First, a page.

WOODSTOCK – Crystal Lake High School District 155 and the city of Crystal Lake agreed Friday to allow the completion of the bleacher renovation at Crystal Lake South High School, but a lengthy court battle still could await.
Justin Hansen, attorney for Crystal Lake, agreed to freeze the stop-work order on the bleacher renovations so students, athletes and school supporters could enjoy the facility throughout the year. But he said the city maintains that it has zoning authority over the school district and would continue the court battle.
"We're not willing to let students and athletes get caught in the middle of that," Hansen said of the dispute with the school district. "We won't file a complaint, which would have triggered the fines."
The school district stood to lose up to $1,000 a day for each day it was in violation of the stop-work order and city ordinances while the legal process played out. Because the city agreed not to file a complaint and to suspend the stop-work order, those fines will not accumulate.
The agreement came after judge Thomas Meyer expressed his desire for the two sides to come to a temporary understanding for the sake of the students, parents and athletes at Crystal Lake South High School while the larger question of city versus regional superintendent authority was decided in legal proceedings.
Attorneys from the city and district met for about an hour before submitting the agreed-upon motion to Meyer.
Robert Swain, attorney for District 155, said construction crews would start as soon as possible and the hope was to finish the bleachers by the start of school and the first home football game Aug. 30. The bleachers, which are about 95 percent complete, still need safety railings, walkways and some electrical work to the press box.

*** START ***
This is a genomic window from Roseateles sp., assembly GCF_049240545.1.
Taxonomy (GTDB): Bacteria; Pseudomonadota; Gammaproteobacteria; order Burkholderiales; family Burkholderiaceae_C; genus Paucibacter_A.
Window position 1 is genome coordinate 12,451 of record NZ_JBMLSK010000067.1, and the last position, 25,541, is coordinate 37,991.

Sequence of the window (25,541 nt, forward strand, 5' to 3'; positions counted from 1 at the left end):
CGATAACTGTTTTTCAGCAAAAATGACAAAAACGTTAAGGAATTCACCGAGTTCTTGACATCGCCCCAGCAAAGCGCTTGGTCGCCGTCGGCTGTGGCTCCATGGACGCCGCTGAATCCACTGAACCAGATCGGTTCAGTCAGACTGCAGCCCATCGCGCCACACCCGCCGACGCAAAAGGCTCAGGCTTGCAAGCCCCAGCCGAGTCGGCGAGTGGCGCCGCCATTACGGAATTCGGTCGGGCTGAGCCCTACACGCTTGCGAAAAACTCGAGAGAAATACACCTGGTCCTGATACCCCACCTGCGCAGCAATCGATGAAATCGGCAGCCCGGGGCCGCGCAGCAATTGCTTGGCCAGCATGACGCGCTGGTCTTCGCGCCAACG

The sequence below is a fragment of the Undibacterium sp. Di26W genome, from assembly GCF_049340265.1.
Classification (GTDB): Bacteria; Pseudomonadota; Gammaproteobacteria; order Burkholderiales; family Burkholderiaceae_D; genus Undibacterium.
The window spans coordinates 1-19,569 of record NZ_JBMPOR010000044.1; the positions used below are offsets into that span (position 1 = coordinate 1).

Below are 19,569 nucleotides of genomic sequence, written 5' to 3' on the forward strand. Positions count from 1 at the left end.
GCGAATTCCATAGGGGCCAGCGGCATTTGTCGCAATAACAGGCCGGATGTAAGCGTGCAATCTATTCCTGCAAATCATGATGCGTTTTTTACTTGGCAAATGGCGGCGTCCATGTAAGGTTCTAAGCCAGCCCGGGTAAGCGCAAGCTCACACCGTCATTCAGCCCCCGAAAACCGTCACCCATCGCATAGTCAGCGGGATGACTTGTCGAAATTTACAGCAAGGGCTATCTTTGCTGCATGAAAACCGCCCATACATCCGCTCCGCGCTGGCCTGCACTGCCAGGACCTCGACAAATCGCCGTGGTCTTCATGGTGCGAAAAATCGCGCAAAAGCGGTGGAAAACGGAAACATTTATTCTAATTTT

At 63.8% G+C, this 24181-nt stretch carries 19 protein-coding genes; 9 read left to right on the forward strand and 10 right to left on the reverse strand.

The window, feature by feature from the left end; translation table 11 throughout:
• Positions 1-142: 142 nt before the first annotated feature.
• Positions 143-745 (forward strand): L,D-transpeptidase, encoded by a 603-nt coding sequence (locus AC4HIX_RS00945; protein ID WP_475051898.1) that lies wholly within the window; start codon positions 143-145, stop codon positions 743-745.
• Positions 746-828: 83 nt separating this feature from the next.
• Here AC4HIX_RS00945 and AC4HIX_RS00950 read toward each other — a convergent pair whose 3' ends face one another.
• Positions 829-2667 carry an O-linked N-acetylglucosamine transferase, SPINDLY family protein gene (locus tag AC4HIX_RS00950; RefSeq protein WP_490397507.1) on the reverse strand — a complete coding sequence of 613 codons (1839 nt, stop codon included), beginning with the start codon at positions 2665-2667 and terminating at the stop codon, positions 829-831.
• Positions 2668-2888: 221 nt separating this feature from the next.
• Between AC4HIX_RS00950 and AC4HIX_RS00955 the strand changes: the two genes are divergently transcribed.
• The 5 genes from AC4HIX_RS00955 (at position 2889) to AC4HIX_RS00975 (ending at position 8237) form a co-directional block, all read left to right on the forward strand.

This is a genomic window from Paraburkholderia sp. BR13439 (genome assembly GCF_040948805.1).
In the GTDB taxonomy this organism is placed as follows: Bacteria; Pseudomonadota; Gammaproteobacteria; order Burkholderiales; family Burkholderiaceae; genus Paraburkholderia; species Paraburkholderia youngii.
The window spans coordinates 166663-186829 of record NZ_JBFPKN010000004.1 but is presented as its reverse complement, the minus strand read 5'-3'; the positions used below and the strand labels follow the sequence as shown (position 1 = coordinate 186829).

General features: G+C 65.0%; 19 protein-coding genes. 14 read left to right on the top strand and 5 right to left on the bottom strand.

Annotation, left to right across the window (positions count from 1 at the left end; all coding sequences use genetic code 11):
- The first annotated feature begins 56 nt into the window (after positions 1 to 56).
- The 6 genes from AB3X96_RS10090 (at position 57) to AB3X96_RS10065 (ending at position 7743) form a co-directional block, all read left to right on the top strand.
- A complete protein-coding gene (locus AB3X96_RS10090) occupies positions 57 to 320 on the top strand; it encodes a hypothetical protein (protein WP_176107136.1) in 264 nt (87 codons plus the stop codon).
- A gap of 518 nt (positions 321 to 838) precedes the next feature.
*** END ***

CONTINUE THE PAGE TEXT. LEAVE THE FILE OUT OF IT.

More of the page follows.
"Losing this last week hurt, but we're hopeful we can finish before the start of school," he said. "They are mobilizing as quickly as possible."
Jean Bianchi, one of three Crystal Lake residents suing District 155 over the bleacher project, said she was happy to know the students, parents and supporters would be able to use the facility but disappointed that the district continues to refuse to enter into the city zoning process.
Bianchi, along with her husband, Louis Bianchi – the state's attorney for McHenry County – and Amberwood Drive resident Jeff Gurba, claim the district violated city ordinances by constructing home bleachers too close to property lines, getting as close as 46 feet to the boundary. The structure is also taller than city code allows at 47 feet, 10 inches and could cause flooding issues and a decrease in property values.
With the district's refusal to go through the city zoning process, Jean Bianchi said she is concerned the legal battle could last far longer than a year and be a huge burden to taxpayers.
"We're happy football players, parents and students will have an uninterrupted season because we don't want them caught in the crossfire," Jean Bianchi said. "We're just concerned this is going to turn into a long, drawn-out process because it seems the district's attorneys are trying to change state law and make a name for themselves."
The next court date is scheduled for 9:15 a.m. Friday in Courtroom 202 at the McHenry County Courthouse. Swain said he does not expect anything significant to happen and it would likely be the start of the lengthy string of appearances to set future dates.